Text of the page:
Intensive Immersion Institutes for Grades 5-12 Teachers of Mathematics
Partners: EduTron Corporation, Worcester Public Schools, Lowell Public Schools, Fitchburg State College, and WestEd
The effectiveness of the Intensive Immersion treatments, with respect to high-poverty and low performing schools, has been documented in various evaluation reports at the national level. The Intensive Immersion Institute (I3) approach has recently been named by the 2010 MSP Report by Abt Associates as the top project among the 12 exemplary MSP Programs nationwide. This project aims to derive synergy between two large high-need urban districts with complementary experience and different emphases. The proposed work spells out a continuum of professional development in two overlapping grade bands staggered in time. Worcester, a new start, intends to serve grades 5-12 math teachers in algebra with the Intensive Immersion courses to address its professional development needs. Lowell, in this proposed second phase, will focus on deepening the existing MMSP impact through building local capacity to continue the grades 4-8 work capitalizing on the momentum built up through Intensive Immersion courses in phase I. Cross-district activities will allow teachers and administrators to learn about vertical articulation from a wider pool of experience. The Partnership will have an opportunity to closely examine the transition of mathematical learning from elementary to middle school, and from middle to high school. The contrasting structures of the districts provide such a venue: Worcester's demarcation is K-6, 7-8, 9-12, while Lowell's is K-4, 5-8, 9-12. A rigorous study based on quasi-experimental design will be conducted on the partnership by WestEd.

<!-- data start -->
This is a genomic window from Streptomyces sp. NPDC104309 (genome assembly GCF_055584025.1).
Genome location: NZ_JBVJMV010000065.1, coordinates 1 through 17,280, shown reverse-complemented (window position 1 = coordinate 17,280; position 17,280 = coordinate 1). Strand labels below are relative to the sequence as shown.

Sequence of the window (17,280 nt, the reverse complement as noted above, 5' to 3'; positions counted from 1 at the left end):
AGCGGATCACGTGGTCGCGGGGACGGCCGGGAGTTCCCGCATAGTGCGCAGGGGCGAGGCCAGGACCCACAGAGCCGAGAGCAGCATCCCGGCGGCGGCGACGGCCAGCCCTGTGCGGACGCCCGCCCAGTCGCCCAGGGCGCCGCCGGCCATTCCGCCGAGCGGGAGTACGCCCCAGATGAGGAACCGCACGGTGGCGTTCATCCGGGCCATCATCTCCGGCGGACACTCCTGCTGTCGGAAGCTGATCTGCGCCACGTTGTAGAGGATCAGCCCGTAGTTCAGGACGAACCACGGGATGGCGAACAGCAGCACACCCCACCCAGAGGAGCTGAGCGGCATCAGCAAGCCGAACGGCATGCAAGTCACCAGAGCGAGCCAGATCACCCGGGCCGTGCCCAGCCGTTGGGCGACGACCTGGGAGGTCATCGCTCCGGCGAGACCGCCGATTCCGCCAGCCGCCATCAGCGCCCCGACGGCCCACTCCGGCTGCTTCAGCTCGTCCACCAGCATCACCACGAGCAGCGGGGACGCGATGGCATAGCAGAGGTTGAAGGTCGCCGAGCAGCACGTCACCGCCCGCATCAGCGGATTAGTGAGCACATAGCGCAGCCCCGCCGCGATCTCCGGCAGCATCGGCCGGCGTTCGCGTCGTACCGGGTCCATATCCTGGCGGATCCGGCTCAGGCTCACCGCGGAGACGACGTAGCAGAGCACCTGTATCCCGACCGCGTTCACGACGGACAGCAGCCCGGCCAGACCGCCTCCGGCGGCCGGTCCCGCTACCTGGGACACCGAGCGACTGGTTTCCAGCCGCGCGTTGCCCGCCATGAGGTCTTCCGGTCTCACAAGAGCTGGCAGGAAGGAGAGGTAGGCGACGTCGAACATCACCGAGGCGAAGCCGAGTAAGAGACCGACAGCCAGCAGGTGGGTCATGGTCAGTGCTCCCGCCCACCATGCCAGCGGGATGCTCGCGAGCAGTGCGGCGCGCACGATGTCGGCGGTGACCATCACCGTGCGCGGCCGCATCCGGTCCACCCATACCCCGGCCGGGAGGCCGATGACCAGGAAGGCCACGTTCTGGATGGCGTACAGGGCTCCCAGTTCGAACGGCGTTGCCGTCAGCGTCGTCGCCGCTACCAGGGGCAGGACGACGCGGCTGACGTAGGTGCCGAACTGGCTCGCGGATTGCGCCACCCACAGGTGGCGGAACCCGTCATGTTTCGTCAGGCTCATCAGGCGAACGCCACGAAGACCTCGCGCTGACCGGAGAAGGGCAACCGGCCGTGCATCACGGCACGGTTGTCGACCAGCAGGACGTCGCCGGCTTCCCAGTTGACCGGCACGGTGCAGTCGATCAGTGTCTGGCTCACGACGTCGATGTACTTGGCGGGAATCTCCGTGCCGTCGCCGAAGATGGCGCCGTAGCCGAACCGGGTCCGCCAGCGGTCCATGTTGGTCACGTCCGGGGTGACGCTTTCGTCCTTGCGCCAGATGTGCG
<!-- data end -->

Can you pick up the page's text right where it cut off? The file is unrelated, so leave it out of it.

Based on the analyses of the students' and teachers' knowledge gaps in the Worcester Public Schools (WPS) and Lowell Public Schools (LPS), three Intensive Immersion Institute courses will be developed. Conceptual understanding, computational fluency, and problem solving are emphasized with a balanced approach. These highly customized courses, aimed at deepening the mathematical understanding of grades 5-12 teachers will reach about 105 teachers and impact more than 6000 students on a yearly basis.
Supplemental site-based activities will be offered to induce positive changes in teachers' classroom practices. Assessment tools, including DTAMS of University of Louisville and EDA of EduTron, allow the partnership to simultaneously monitor student and teacher progress annually. In addition to the measurable content gain, the chemistry, dynamics, and positive peer pressure fostered in the intensive immersion experience will create qualitative changes in individual teachers to such an extent that some of them may become catalysts to transform their local math communities. These teacher leaders will play a pivotal role in sustaining peer-based learning beyond the project span. The courses provide an intensive yet non-threatening environment for teachers to acquire solid content knowledge, improve classroom practice, and improve student achievement in mathematics.
For more project information, contact the program coordinator: Andrew Chen, President, EduTron, firstname.lastname@example.org.